The existence of a non-disabling pathological condition (i.e., degenerative disease) is not sufficient to justify entitlement to SIF benefits – unless it was labor disabling. Progression of the pre-existing disability doesn’t count – it must have been labor disabling prior to the subsequent industrial injury (even if only partially so).  A retroactive prophylactic work restriction will not support SIF liability. Self-imposed restrictions (which are related to labor disabling condition) are not the same thing as a retroactive prophylactic work restriction nor are they always “prophylactic” – in other words, if self-imposed restrictions are legitimate from a medical standpoint, they may signify prior labor disablement.

History & Physical Examination

With an SIBTF case, the history predating the industrial injury is of critical importance. The medical records coupled with the patient’s recollected medical history are obviously of considerable importance and need to be considered carefully.

Consider a past medical history of obesity, sleep apnea, tobacco and substance usage, past medication usage, psychiatric history and comorbidity, asthma, dementia, diabetes, heart disease, hypertension, spine disorders, hepatitis, etc. Consider diagnostic tests and prior imaging studies.

Individuals often don’t remember their medical history, and thus obtaining a full set of prior medical records is critical. During interviewing, also talking with a significant other may be helpful to recollect prior injuries or diseases.

In searching for pre-existing opposite and corresponding medical conditions, consider the following:

  • Skin
    • Psoriasis
    • Skin Cancer – Requiring sunscreen or wearing covering services shirt/long pants
    • Burns causing physical scars, contractures, or need for skin protection
  • Medical
    • Diabetes
    • Heart disease
    • Hypertension
    • Pulmonary disease
    • Obstructive sleep apnea
    • Obesity
    • Gastrointestinal
  • Neurologic
    • Diabetic neuropathy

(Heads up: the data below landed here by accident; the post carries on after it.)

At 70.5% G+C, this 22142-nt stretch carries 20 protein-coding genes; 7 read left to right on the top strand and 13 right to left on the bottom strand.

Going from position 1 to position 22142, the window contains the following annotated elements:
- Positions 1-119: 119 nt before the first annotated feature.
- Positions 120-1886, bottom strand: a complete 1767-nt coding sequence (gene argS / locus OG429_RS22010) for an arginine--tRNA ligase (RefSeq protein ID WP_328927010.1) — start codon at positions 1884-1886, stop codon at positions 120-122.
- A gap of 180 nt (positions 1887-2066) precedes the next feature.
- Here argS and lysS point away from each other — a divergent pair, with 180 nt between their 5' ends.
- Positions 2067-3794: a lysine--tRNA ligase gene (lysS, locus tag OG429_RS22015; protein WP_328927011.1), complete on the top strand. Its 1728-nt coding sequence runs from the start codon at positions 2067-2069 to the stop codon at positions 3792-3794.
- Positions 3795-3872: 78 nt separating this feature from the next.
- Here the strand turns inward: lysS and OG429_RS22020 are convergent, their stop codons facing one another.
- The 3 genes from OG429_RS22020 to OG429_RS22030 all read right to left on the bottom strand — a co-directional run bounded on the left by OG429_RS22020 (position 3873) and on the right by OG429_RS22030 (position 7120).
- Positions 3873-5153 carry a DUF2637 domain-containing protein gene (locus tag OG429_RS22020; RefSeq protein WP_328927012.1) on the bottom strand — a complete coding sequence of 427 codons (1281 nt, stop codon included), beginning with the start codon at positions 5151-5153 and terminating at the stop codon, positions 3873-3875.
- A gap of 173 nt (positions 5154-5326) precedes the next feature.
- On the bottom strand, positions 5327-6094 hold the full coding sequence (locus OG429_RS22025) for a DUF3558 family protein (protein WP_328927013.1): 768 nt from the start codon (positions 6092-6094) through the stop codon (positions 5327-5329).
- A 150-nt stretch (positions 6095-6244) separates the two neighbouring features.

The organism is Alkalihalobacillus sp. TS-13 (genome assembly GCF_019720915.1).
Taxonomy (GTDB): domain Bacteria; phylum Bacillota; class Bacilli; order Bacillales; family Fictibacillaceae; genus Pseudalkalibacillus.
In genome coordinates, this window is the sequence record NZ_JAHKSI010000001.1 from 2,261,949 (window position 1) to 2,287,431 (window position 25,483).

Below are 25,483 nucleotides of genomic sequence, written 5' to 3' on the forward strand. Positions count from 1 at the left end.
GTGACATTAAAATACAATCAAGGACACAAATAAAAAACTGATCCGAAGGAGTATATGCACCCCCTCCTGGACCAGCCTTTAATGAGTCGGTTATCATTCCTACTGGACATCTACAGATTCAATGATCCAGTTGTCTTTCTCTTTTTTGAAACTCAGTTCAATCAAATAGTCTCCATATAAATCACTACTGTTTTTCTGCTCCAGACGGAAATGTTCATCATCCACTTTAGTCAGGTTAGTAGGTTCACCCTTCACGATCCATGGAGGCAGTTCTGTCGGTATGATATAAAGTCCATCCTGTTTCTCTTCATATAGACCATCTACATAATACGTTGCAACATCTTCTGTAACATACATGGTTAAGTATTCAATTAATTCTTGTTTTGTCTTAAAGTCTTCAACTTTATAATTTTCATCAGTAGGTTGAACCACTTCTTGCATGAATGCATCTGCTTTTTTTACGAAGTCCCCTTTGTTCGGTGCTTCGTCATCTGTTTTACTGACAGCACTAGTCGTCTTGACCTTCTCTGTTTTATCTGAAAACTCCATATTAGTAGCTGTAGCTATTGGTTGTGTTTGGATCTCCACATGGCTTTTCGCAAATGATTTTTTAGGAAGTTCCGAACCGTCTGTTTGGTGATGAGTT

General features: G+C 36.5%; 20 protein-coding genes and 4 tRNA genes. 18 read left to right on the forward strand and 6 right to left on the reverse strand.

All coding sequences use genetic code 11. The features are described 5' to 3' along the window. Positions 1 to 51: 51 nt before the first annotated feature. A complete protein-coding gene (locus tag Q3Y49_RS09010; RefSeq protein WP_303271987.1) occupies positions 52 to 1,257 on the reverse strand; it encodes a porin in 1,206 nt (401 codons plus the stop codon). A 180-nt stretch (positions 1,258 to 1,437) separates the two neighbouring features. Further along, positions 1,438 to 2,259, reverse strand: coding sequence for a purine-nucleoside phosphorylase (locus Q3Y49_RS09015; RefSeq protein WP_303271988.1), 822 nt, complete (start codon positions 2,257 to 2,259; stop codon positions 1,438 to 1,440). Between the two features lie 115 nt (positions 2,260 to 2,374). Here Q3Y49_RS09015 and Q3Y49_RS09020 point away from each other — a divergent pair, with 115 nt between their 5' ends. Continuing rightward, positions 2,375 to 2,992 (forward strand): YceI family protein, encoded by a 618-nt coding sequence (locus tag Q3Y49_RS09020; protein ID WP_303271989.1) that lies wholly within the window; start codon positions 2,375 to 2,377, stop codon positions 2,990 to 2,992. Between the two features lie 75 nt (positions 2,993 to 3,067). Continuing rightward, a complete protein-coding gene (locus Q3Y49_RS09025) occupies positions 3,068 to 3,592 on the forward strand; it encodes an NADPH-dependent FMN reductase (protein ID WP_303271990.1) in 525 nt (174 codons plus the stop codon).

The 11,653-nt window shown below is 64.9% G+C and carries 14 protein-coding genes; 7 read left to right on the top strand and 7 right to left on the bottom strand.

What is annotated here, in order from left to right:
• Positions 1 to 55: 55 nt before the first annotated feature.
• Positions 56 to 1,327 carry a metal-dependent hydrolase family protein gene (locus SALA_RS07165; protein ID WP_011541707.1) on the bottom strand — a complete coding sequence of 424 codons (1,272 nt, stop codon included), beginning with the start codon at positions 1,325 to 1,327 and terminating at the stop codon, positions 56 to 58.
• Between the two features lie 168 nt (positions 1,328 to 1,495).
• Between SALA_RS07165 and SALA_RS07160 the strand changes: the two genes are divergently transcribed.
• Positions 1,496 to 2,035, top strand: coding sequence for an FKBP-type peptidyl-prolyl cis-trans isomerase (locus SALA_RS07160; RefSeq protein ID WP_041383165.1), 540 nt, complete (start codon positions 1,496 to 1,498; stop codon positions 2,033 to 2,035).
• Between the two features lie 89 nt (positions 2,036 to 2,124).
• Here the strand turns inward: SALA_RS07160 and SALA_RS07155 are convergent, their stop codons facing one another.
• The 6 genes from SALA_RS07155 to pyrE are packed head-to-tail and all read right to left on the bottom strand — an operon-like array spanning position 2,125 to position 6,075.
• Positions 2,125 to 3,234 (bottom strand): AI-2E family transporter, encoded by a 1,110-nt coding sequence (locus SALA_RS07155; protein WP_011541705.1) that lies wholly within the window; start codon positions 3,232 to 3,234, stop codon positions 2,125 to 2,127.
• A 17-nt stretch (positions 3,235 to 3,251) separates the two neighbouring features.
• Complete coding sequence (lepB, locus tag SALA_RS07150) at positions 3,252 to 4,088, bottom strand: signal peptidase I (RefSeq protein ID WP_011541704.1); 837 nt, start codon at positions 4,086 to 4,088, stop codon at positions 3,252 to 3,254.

• Pre-existing nerve entrapment such as carpal tunnel syndrome
    • Cervical and lumbar radiculopathy causing arm or leg symptoms
    • Parkinson’s tremor
    • Reynaud’s syndrome causing sensitivity to heat and cold
    • History of multiple sclerosis, stroke, etc.
  • Orthopedic
    • Prior fractures with or without deformities
    • Prior osteoarthritis or rheumatoid arthritis
    • Prior evidence of repetitive stress injury
    • Prior sports or other injuries
    • Other orthopedic problems such as plantar fasciitis, joint injuries, etc.
    • Childhood injuries
  • Prior use of adaptive equipment such as canes, braces, etc.
  • Vascular
    • Prior history of phlebitis, DVT, varicose veins, peripheral edema

 

The Pre-Existing Disability

 The SIBTF physician evaluator can combine the injured worker’s history as to the pre-existing disability, the medical facts from the medical records, and the findings from the current physical exam to determine the degree of pre-existing labor disablement even if the DOI was 5–10 years earlier. The physician can and should use his or her best medical judgment to make this determination. The fact the injured worker “worked around” the pre-existing disability does not mean it did not exist. For example, an individual with a diabetic neuropathy precluding wet work, extremes of heat or cold on a pre-existing basis – these are actual (not retroactive prophylactic) limitations.

Identifying Pre-Existing Disabling Conditions